Inmates, drivers get actual job training and scholarships from TESDA

March 13, 2014 9:31 am 

By Lily O Ramos

MANILA, March 12 (PNA)— Schooling is not only confined to the academe but also to inmates who are serving their sentence in various crimes committed when they were yet a part of the outside community.

For technical Education and Skills Development Authority (TESDA) Secretary Emmanuel Joel Villanueva, teaching inmates a craft or trade that will be useful for life by giving them confidence and pride to work instead of being dependent and troublemakers.

”Being behind bars is not a reason to be idle, you have all the time to learn new things and become productive,” he said.

To do this, Villanueva recently dispatched some of his 16 TESDA Specialists from to give free haircut and new hairdo at the New Bilibid Prisons (NBP) and the Correctional Institute for Women (CIW) to a total of 600 inmates.

With free haircut and grooming kits, the inmates found themselves enjoying their new looks and newfound skills with delight and hope that they would be able to find job or start a little shop when the time comes for them to rejoin the mainstream.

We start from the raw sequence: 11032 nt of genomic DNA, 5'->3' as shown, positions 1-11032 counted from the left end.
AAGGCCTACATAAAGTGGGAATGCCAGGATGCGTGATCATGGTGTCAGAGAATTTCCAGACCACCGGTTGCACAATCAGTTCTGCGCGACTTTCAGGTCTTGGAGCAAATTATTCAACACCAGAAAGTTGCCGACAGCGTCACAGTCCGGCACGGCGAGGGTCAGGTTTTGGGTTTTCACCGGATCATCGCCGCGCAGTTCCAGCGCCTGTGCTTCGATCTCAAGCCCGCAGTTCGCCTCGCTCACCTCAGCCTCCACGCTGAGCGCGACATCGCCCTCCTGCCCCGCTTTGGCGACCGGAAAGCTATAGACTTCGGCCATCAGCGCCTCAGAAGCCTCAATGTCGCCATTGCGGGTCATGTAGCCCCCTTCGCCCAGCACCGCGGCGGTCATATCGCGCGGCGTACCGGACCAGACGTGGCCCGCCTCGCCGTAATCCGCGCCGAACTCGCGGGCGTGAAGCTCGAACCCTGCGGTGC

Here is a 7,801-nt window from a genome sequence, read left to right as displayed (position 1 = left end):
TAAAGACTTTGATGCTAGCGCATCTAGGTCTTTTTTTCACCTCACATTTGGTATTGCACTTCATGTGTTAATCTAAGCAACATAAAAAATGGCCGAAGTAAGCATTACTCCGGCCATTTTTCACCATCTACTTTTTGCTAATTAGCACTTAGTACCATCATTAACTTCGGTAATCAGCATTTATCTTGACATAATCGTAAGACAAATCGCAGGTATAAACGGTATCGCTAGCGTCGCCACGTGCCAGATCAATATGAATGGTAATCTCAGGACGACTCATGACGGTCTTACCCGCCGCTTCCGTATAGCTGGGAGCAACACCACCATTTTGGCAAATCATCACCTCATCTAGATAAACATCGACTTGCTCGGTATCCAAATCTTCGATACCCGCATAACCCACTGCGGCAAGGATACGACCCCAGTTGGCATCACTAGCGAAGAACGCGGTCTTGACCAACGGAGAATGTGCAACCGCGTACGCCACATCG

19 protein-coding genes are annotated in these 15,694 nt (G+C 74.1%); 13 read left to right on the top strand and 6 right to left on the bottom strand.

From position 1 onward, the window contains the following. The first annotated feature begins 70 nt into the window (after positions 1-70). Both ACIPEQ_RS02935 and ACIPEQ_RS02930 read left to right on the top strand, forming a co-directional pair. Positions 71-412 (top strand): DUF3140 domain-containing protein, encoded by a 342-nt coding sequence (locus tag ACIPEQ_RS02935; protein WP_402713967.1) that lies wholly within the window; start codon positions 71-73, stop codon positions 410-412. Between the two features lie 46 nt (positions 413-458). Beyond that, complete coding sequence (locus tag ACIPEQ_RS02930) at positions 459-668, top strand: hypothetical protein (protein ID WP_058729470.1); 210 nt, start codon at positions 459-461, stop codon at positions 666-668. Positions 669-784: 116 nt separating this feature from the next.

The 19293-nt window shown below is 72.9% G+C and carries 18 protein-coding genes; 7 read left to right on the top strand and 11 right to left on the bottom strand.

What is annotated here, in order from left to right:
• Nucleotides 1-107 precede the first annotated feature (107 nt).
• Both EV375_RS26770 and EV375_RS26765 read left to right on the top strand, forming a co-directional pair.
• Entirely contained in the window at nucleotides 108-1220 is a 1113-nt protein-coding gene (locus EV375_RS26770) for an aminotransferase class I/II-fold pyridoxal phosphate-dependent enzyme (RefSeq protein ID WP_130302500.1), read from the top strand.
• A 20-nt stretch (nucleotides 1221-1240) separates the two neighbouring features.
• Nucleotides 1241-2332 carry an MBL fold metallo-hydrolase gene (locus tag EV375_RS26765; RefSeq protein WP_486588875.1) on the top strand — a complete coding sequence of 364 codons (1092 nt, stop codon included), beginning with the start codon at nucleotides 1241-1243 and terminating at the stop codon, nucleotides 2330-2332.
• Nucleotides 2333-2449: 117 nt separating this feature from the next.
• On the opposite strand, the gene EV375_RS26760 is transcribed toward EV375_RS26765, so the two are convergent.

Villanueva hopped from one detention facility to the other to join the YESDA Specialistas in providing free grooming services and encouraging the inmates to engage in skills training that they could later use for earning a living.

At the CIW, the 15 Specialistas who graduated from the Mobile Training Plus Program in Barangay Tumana, Marikina provided the haircutting services.

Villanueva now hopes that TESDA could soon institutionalize the free skills training in detention facilities nationwide.

Meanwhile, through a successful repeat program , jeepney drivers will also benefit from TESDA.

About 200 members of the Federation oF Jeepney Operators and Drivers Association of the Philippines (FEJODAP) and their dependents will have the chance to hone their driving skills and learn new and related trades like automotive servicing and diesel engine mechanic.

”Tsuper Dunong” will provide scholarships for drivers’ training through the Work Scholarship Program (TWSP).

”They should not only learn the proper way to be on wheels but also how to become expert in servicing and repairing their own vehicles or for others,” said Villanueva. (PNA)



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